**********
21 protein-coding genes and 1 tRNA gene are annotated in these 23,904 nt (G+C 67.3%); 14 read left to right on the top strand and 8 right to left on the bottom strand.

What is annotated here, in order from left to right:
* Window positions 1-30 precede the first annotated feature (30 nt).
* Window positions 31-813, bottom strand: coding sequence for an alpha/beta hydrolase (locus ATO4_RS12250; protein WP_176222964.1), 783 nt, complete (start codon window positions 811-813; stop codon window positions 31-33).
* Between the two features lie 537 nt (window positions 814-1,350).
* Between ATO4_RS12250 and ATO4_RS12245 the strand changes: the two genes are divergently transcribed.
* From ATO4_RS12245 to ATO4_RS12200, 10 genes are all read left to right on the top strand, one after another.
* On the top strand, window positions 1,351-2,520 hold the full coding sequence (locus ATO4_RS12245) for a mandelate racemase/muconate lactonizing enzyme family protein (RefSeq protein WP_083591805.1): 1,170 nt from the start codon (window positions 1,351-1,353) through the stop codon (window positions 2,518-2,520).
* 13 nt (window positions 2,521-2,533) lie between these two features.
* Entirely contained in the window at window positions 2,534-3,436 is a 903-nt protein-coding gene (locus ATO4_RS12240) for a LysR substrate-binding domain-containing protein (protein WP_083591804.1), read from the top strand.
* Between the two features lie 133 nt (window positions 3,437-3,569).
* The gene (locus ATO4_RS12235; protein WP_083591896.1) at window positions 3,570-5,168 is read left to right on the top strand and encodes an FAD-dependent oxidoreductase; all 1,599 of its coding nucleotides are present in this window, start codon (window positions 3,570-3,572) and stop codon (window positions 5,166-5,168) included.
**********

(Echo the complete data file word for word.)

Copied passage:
21 protein-coding genes and 1 tRNA gene are annotated in these 23,904 nt (G+C 67.3%); 14 read left to right on the top strand and 8 right to left on the bottom strand.

What is annotated here, in order from left to right:
* Window positions 1-30 precede the first annotated feature (30 nt).
* Window positions 31-813, bottom strand: coding sequence for an alpha/beta hydrolase (locus ATO4_RS12250; protein WP_176222964.1), 783 nt, complete (start codon window positions 811-813; stop codon window positions 31-33).
* Between the two features lie 537 nt (window positions 814-1,350).
* Between ATO4_RS12250 and ATO4_RS12245 the strand changes: the two genes are divergently transcribed.
* From ATO4_RS12245 to ATO4_RS12200, 10 genes are all read left to right on the top strand, one after another.
* On the top strand, window positions 1,351-2,520 hold the full coding sequence (locus ATO4_RS12245) for a mandelate racemase/muconate lactonizing enzyme family protein (RefSeq protein WP_083591805.1): 1,170 nt from the start codon (window positions 1,351-1,353) through the stop codon (window positions 2,518-2,520).
* 13 nt (window positions 2,521-2,533) lie between these two features.
* Entirely contained in the window at window positions 2,534-3,436 is a 903-nt protein-coding gene (locus ATO4_RS12240) for a LysR substrate-binding domain-containing protein (protein WP_083591804.1), read from the top strand.
* Between the two features lie 133 nt (window positions 3,437-3,569).
* The gene (locus ATO4_RS12235; protein WP_083591896.1) at window positions 3,570-5,168 is read left to right on the top strand and encodes an FAD-dependent oxidoreductase; all 1,599 of its coding nucleotides are present in this window, start codon (window positions 3,570-3,572) and stop codon (window positions 5,166-5,168) included.